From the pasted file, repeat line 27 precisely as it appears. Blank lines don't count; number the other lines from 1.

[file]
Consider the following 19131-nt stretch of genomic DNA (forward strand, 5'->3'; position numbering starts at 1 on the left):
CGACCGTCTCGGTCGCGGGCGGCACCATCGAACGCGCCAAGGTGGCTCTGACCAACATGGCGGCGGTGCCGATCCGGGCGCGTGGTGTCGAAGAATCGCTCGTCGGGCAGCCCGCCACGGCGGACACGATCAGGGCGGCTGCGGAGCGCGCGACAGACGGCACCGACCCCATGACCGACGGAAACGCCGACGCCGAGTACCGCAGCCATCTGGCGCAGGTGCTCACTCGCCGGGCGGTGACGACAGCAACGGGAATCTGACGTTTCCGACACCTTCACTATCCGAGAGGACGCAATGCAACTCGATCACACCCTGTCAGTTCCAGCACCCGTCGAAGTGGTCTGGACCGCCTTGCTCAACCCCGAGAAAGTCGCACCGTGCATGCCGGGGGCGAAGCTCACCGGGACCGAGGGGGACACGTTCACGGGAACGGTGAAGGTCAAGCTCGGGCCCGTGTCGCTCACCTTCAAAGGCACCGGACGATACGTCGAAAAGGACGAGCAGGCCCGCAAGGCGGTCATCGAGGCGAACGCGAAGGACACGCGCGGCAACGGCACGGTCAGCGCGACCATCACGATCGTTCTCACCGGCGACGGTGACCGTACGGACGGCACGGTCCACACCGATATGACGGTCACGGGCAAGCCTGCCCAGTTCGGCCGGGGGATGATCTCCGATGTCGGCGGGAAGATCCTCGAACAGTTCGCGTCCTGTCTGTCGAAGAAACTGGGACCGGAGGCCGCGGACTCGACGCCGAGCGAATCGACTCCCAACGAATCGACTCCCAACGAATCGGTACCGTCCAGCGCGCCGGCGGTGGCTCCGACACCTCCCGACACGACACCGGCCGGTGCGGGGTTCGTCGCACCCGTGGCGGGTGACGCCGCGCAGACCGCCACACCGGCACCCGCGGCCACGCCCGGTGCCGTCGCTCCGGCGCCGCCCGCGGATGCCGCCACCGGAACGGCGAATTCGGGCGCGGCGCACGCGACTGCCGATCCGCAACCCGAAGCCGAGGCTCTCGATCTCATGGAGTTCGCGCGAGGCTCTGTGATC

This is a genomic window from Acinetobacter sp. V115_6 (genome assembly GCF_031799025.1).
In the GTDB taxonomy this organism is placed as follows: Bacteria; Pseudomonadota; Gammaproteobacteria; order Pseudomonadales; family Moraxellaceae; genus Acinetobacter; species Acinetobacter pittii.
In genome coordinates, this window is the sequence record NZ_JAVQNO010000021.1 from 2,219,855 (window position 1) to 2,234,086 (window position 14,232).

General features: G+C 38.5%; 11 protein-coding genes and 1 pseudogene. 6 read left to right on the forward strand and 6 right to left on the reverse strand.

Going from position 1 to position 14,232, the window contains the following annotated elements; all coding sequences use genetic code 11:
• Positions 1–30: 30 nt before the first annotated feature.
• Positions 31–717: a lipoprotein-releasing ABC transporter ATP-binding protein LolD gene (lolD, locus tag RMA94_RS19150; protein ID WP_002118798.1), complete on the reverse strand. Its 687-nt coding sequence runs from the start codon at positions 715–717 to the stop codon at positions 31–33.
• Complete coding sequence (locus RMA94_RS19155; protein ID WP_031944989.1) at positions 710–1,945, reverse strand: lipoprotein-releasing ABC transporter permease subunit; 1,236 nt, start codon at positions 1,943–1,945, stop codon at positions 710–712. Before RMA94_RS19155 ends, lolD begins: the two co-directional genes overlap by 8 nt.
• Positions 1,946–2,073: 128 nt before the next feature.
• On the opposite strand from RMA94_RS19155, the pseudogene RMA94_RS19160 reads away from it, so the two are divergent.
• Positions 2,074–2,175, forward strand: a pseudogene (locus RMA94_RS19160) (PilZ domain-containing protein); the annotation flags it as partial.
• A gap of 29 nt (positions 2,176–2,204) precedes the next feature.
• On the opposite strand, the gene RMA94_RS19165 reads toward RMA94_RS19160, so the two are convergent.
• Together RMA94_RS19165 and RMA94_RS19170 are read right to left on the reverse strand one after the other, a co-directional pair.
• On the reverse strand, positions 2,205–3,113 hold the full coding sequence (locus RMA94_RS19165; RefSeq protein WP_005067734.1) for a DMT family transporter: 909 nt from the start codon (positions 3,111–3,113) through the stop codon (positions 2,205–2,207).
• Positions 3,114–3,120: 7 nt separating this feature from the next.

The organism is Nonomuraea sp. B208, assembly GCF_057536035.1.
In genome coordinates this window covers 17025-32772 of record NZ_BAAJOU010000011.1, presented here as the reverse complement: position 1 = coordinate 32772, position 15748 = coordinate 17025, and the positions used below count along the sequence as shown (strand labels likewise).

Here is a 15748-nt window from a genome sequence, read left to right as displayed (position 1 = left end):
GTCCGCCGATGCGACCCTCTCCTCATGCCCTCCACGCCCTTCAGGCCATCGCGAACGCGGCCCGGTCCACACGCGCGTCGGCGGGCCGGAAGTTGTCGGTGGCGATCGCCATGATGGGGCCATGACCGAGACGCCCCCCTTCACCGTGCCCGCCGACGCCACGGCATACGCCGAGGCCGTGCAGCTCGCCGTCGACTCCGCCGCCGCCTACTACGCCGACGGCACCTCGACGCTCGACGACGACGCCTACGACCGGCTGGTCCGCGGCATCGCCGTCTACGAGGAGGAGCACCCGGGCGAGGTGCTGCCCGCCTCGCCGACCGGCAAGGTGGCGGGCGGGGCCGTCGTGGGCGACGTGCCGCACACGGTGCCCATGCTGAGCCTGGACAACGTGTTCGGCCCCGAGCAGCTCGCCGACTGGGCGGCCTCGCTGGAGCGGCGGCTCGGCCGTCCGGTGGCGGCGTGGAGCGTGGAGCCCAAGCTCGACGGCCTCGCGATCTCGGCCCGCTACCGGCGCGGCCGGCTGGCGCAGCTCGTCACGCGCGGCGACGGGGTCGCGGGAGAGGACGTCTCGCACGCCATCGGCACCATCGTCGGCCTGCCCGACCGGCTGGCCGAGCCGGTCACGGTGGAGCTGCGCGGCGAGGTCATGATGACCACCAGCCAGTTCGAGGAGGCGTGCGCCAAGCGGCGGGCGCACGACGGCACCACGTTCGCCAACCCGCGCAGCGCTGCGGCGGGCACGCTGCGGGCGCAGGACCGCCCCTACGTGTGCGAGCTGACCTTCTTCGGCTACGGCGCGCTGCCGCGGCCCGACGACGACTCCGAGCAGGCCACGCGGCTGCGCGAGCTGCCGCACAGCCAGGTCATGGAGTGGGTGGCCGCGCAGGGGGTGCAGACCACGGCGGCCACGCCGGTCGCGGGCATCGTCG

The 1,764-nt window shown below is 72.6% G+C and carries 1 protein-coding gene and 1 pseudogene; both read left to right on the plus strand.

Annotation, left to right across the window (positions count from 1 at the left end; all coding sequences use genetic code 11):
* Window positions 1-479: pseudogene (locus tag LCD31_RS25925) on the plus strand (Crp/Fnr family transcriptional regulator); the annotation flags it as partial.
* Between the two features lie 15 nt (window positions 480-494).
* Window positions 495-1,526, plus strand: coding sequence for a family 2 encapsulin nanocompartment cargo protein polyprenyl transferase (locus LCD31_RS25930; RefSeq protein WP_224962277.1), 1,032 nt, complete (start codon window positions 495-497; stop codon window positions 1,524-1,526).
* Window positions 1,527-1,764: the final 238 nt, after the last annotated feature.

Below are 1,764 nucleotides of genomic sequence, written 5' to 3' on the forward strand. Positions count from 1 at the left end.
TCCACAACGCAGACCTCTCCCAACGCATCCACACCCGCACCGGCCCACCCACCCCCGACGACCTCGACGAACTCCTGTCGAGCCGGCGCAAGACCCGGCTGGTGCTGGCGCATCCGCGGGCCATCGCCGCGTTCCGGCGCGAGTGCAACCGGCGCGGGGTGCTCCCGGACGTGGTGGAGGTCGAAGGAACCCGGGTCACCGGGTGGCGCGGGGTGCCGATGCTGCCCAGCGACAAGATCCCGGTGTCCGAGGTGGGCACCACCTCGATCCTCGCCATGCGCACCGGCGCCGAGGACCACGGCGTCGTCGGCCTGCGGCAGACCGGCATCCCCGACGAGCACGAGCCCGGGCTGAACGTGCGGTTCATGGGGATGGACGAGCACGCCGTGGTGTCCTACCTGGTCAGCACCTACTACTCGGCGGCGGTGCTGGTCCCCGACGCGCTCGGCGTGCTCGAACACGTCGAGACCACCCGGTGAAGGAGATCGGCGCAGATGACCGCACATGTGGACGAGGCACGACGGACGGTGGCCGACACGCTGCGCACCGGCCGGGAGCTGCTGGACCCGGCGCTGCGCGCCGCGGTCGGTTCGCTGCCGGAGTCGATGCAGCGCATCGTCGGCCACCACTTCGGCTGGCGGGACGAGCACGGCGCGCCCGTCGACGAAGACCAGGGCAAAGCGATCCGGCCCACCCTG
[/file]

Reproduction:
* Window positions 495-1,526, plus strand: coding sequence for a family 2 encapsulin nanocompartment cargo protein polyprenyl transferase (locus LCD31_RS25930; RefSeq protein WP_224962277.1), 1,032 nt, complete (start codon window positions 495-497; stop codon window positions 1,524-1,526).